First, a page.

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Bracelets band many together for POW/MIA

COLUMBUS, Ohio — The indentations in Richard Lerch’s wrist are deep. His arm has grown a bit over the past 30-plus years; the steel band that has ringed it all that time did not.

Still, he never took off the bracelet. To do so, Lerch said, would have dishonored a man he never met, who fought a war he barely remembers.

And that he would not do.

The POW/MIA band bears the name of U.S. Air Force Col. Francis Jay McGouldrick and is inscribed with Dec. 13, 1968 — the date McGouldrick’s plane went down over Laos during the Vietnam War.

Millions of those bracelets — each with a name of a captured or missing American service member — have been sold since an awareness campaign started in the late 1960s. The Ohio Chapter of the National League of POW/MIA Families sells the bracelets today.

The intent then and now was to remember the troops and to keep the POW/MIA issue at the forefront of a nation’s mind, a visible reminder that not everyone is home.

Lerch, now a 51-year-old North Side resident, was a young mechanic with his high-school history lessons still fresh on his mind when he ordered his. He requested that it honor an Ohio serviceman. He randomly received McGouldrick’s name.

When Lerch learned that McGouldrick’s remains had been recovered after 45 years and returned to the family in Columbus, he wasn’t sure what to do.

“Col. McGouldrick became a part of me, his story became a part of me. He served his country well and now, to know he’s finally home, well ....” Lerch said before giving in to his tears. “What an honor it’s been to wear his name.”

McGouldrick’s four daughters are planning a December burial at Arlington National Cemetery and a memorial service in Columbus early next year. But Lerch, as well as readers who contacted The Dispatch after the McGouldricks’ story ran in Monday’s edition, wonder what to do about the bracelets.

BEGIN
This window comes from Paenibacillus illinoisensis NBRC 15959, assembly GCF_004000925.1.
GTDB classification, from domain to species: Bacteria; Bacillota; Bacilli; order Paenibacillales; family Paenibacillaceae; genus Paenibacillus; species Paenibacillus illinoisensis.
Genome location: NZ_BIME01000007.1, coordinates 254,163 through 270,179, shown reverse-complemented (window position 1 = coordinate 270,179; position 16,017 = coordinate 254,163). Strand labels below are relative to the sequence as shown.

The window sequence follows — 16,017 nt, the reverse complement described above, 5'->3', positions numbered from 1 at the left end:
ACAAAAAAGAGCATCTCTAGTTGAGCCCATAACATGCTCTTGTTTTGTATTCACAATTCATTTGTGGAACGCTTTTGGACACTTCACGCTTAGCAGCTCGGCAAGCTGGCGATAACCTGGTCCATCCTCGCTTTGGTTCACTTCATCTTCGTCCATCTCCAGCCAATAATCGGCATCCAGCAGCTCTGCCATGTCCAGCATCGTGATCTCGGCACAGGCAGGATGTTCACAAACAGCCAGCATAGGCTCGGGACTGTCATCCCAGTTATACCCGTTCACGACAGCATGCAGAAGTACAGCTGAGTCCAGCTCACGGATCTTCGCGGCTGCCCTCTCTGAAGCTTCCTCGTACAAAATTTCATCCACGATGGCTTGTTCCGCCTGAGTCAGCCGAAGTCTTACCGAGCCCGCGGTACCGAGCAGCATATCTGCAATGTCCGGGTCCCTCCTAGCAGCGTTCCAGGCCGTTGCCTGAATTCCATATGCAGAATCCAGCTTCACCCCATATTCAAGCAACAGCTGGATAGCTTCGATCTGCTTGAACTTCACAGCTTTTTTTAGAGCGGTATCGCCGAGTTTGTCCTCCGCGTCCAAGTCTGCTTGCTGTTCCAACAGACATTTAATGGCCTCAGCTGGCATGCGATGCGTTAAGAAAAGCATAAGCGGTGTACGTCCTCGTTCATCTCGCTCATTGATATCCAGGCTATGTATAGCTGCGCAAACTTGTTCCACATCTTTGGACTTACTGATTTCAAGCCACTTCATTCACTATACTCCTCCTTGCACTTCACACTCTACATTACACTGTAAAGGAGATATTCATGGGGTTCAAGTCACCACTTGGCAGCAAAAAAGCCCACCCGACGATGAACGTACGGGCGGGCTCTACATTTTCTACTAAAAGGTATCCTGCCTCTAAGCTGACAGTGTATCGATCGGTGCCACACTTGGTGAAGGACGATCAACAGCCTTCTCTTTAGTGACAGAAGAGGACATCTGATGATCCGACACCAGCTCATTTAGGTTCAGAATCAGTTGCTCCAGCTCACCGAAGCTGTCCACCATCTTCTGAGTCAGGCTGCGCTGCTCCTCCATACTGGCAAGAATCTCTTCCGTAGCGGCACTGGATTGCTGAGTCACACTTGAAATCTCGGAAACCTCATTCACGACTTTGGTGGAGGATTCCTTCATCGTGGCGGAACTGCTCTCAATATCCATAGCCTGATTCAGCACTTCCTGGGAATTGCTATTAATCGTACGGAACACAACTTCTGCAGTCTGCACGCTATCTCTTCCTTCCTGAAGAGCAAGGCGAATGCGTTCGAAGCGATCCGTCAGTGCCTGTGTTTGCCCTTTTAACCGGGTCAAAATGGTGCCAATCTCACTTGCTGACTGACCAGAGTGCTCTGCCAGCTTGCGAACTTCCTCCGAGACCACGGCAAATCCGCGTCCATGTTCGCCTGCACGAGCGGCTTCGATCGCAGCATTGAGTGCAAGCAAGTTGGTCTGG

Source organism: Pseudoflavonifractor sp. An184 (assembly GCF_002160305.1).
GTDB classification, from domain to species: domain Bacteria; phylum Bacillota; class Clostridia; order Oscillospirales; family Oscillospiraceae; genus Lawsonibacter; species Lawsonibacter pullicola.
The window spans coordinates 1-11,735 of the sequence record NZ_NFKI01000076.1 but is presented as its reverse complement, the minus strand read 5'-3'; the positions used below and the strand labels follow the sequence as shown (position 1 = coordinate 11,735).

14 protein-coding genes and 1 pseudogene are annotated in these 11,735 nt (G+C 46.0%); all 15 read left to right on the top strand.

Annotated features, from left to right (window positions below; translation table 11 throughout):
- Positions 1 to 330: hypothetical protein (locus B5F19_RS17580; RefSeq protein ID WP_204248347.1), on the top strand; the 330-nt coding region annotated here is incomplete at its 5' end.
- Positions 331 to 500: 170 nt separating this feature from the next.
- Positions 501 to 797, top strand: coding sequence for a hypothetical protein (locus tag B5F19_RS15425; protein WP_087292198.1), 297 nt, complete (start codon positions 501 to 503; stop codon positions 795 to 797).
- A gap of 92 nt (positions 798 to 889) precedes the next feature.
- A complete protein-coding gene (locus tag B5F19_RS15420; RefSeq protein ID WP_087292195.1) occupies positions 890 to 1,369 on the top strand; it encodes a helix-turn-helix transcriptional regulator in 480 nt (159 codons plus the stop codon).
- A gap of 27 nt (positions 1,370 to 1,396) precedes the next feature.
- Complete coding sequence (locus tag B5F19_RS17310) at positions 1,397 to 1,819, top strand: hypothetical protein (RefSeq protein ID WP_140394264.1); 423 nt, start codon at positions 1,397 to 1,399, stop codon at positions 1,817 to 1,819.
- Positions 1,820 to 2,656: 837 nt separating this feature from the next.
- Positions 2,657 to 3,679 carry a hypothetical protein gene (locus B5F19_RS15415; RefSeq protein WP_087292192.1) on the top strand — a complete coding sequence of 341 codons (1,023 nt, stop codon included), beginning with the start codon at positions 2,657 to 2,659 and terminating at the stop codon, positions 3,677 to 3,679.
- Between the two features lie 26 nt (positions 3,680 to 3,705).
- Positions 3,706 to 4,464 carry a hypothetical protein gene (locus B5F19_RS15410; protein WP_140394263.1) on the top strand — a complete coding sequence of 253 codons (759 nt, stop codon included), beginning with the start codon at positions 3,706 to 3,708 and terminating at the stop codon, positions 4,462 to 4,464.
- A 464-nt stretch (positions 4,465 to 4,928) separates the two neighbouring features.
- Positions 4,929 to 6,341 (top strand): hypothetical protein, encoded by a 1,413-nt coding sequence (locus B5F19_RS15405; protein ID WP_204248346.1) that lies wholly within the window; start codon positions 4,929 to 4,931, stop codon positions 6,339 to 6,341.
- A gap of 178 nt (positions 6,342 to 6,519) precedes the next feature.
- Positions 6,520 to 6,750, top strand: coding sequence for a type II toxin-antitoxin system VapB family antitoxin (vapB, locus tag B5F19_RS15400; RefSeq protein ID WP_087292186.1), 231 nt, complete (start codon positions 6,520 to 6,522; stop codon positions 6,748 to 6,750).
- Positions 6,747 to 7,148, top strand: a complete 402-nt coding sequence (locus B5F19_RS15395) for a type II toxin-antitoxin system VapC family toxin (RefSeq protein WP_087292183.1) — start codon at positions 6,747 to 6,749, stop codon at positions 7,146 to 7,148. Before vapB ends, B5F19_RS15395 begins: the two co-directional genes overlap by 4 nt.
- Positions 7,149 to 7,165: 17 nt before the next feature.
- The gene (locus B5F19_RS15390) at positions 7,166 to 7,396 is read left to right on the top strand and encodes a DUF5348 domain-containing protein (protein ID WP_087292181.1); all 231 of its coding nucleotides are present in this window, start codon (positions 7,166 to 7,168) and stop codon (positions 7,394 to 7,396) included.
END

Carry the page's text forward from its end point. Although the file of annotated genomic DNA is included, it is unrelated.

Liz Flick, the National League’s regional co-coordinator in Columbus, suggests that people do whatever is in their heart. Should they want to take it off now and return it to the family, she said they should contact the U.S. Air Force Service Casualty office and make arrangements to have it delivered.

Others already have reached out. Florida lawyer Patrick Krechowski was 16 when he visited a traveling Vietnam Memorial Wall in North Carolina. His father, an Air Force pilot, was stationed at Pope Field in Fayetteville, N.C., so he asked for a bracelet honoring an Air Force pilot. Krechowski, too, got McGouldrick’s name.

When Krechowski, now 41, saw the recent news about McGouldrick online, he searched for relatives. He found daughter Megan Genheimer and then, with her permission, sent her the bracelet. He wrote: “It saw me graduate from high school … it traveled with me throughout Europe and heard me argue my first case as a young lawyer. It witnessed my wedding and the births of my two children. It climbed Angel’s landing in Zion National Park, Utah, and it helped me complete my first marathon and later run my fastest yet.”

Krechowski told The Dispatch in an email that he is happy for the family but sad to see the bracelet go.

“The Colonel’s bracelet was an inspiration to me many times during the years I had it,” he wrote. “I would think of him, what he may have gone through, and, of course, of his family. I am so grateful for his family that they have their father home. It really is an amazing story that warms my heart. I hope to never forget the Colonel.”

Lerch’s bracelet will go to the family, too. Then he will order another one with the name of someone who still has not come home.

McGouldrick’s daughters say they’ll probably put the bracelets they receive in their father’s casket. What isn’t so easy is deciding what to do about their own.

Maybe they’ll take them off at Arlington. Maybe later. Maybe never.

“I don’t know,” daughter Mitch Guess said while fiddling with the slender silver band. “It’s been a part of me so long, I cannot imagine letting it go.”

Bracelets of missing American troops can still be purchased from the Ohio Chapter of the nonprofit National League of POW/MIA Families for $15. More information can be found at www.pow-miafamilies.org.
 

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